What Mr. Lindsey really speaks about, is the rise in spiritual fascination that is outside of the traditional Christian view in the mid 20th century. People were becoming fascinated with various forms of Eastern Mysticism, mediums, and a pagan worldview.
While he argues that this is a new development, it doesn’t take that much research to see that the mystic movement was extremely popular in high society by the 1920’s (Harry Houdini was known for his fascination with Séances) and I think anyone that grew up in Appalachia, or South Louisiana (like I did) understands the popularity of competing spiritual foundations. The dark side of American wasn’t a new thing, but had transitioned from the backwoods to the mainstream. It also wasn’t a derivative of folk religion, but completely distanced from Christian thought. There was an interest in the future, but an alternate way to both know it and live into it.
What he is right about is recognizing that America was entering a Post-Christian state. In the end of the chapter, Mr. Lindsey writes that what people are interested in is a view of the future in which mankind matters. This hasn’t changed at all from today. The chapter is finished with a short focus on Biblical prophecy, written from the standpoint that prophecy is a foundational part of faith. The truths of Biblical prophecy give a “secure and yet exciting view of his destiny”.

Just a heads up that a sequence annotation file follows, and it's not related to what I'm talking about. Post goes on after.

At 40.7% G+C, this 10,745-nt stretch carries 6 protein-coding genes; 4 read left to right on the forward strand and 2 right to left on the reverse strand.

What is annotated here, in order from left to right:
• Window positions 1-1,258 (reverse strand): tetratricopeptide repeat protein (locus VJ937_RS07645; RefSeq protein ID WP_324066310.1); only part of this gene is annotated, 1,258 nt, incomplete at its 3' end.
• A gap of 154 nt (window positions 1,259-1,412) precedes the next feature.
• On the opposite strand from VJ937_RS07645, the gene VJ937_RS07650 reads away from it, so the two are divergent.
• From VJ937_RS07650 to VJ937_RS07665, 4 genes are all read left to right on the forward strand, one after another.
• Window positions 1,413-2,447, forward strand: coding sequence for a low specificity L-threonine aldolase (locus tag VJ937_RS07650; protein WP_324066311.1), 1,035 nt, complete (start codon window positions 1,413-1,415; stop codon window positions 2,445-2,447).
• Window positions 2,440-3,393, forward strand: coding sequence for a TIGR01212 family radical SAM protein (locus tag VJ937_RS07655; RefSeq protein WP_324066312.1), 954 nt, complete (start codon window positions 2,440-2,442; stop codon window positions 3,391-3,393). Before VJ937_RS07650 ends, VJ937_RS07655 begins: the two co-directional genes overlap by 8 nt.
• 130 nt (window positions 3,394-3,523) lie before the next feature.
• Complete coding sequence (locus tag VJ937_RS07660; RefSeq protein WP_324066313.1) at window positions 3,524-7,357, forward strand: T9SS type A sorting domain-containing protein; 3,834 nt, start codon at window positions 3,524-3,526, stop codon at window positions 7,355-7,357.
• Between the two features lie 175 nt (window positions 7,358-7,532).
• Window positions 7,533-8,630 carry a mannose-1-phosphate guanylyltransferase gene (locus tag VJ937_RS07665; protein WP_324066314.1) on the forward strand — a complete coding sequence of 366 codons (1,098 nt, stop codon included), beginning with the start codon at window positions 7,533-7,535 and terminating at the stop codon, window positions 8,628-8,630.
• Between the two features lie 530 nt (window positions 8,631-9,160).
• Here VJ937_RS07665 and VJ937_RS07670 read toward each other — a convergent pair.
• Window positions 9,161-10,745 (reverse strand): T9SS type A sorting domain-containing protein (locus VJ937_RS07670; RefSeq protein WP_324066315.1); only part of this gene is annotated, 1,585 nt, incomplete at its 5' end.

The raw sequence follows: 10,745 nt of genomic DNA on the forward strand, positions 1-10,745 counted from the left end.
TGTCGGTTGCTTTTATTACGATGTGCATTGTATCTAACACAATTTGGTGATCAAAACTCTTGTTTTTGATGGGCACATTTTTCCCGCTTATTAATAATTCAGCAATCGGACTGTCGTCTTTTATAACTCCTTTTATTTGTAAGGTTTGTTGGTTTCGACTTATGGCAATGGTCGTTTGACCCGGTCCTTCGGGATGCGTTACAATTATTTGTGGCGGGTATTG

For the most part, I agree with this chapter and how humanity is interested in the future. Where I do start to leave, is the idea of Biblical Prophecy being a foundational part of Christianity. If we read the Patristic creeds, or the Protestant Confessions, prophecy was never understood in this manner among Christians. Revelation (not the book) is found in it’s supremeness in the person of Jesus Christ.
I wish I had the time and energy to spend more time talking about prophecy in this manner, but the short of it is that Old Testament prophecies centered on God’s people and their relationship with him. The prophet was a leader that served as a witness to YHWH in society. Understanding the highly allegorical role of OT apocalyptic writings (as a genre, not disregarding as Holy Writ) is a complicated manner, and when this is combined with prophetic writings and the prophetic role, a pretty bad combination can be made.
I think Hal Lindsey had a good grasp on popular culture that exists till today, however anyone who interprets scripture has the holy task of continuing God’s word, not finding a new meaning for a new people inside it. That is the line of danger that many of us face as we teach, write and preach.
Glory be to the Father, Son and Holy Spirit;
As it was in the beginning, is now and ever shall be